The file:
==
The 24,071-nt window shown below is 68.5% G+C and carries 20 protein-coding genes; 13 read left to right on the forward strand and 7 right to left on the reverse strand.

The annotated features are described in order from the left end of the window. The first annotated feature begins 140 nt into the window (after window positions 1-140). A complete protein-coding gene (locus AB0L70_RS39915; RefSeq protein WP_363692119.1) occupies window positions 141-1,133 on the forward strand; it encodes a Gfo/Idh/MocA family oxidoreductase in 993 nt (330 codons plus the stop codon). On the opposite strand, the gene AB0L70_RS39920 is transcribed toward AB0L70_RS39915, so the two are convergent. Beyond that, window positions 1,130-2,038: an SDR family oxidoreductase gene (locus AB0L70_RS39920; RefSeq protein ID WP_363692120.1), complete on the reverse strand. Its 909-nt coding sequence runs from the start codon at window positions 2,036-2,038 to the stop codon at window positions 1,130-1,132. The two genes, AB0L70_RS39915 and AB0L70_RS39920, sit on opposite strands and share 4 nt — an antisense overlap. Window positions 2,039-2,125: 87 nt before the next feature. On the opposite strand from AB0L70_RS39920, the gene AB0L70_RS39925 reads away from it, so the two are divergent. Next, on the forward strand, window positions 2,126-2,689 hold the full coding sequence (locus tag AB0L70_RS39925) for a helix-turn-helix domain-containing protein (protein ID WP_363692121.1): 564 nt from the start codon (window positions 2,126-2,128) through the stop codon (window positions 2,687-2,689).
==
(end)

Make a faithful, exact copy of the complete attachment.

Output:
The 24,071-nt window shown below is 68.5% G+C and carries 20 protein-coding genes; 13 read left to right on the forward strand and 7 right to left on the reverse strand.

The annotated features are described in order from the left end of the window. The first annotated feature begins 140 nt into the window (after window positions 1-140). A complete protein-coding gene (locus AB0L70_RS39915; RefSeq protein WP_363692119.1) occupies window positions 141-1,133 on the forward strand; it encodes a Gfo/Idh/MocA family oxidoreductase in 993 nt (330 codons plus the stop codon). On the opposite strand, the gene AB0L70_RS39920 is transcribed toward AB0L70_RS39915, so the two are convergent. Beyond that, window positions 1,130-2,038: an SDR family oxidoreductase gene (locus AB0L70_RS39920; RefSeq protein ID WP_363692120.1), complete on the reverse strand. Its 909-nt coding sequence runs from the start codon at window positions 2,036-2,038 to the stop codon at window positions 1,130-1,132. The two genes, AB0L70_RS39915 and AB0L70_RS39920, sit on opposite strands and share 4 nt — an antisense overlap. Window positions 2,039-2,125: 87 nt before the next feature. On the opposite strand from AB0L70_RS39920, the gene AB0L70_RS39925 reads away from it, so the two are divergent. Next, on the forward strand, window positions 2,126-2,689 hold the full coding sequence (locus tag AB0L70_RS39925) for a helix-turn-helix domain-containing protein (protein ID WP_363692121.1): 564 nt from the start codon (window positions 2,126-2,128) through the stop codon (window positions 2,687-2,689).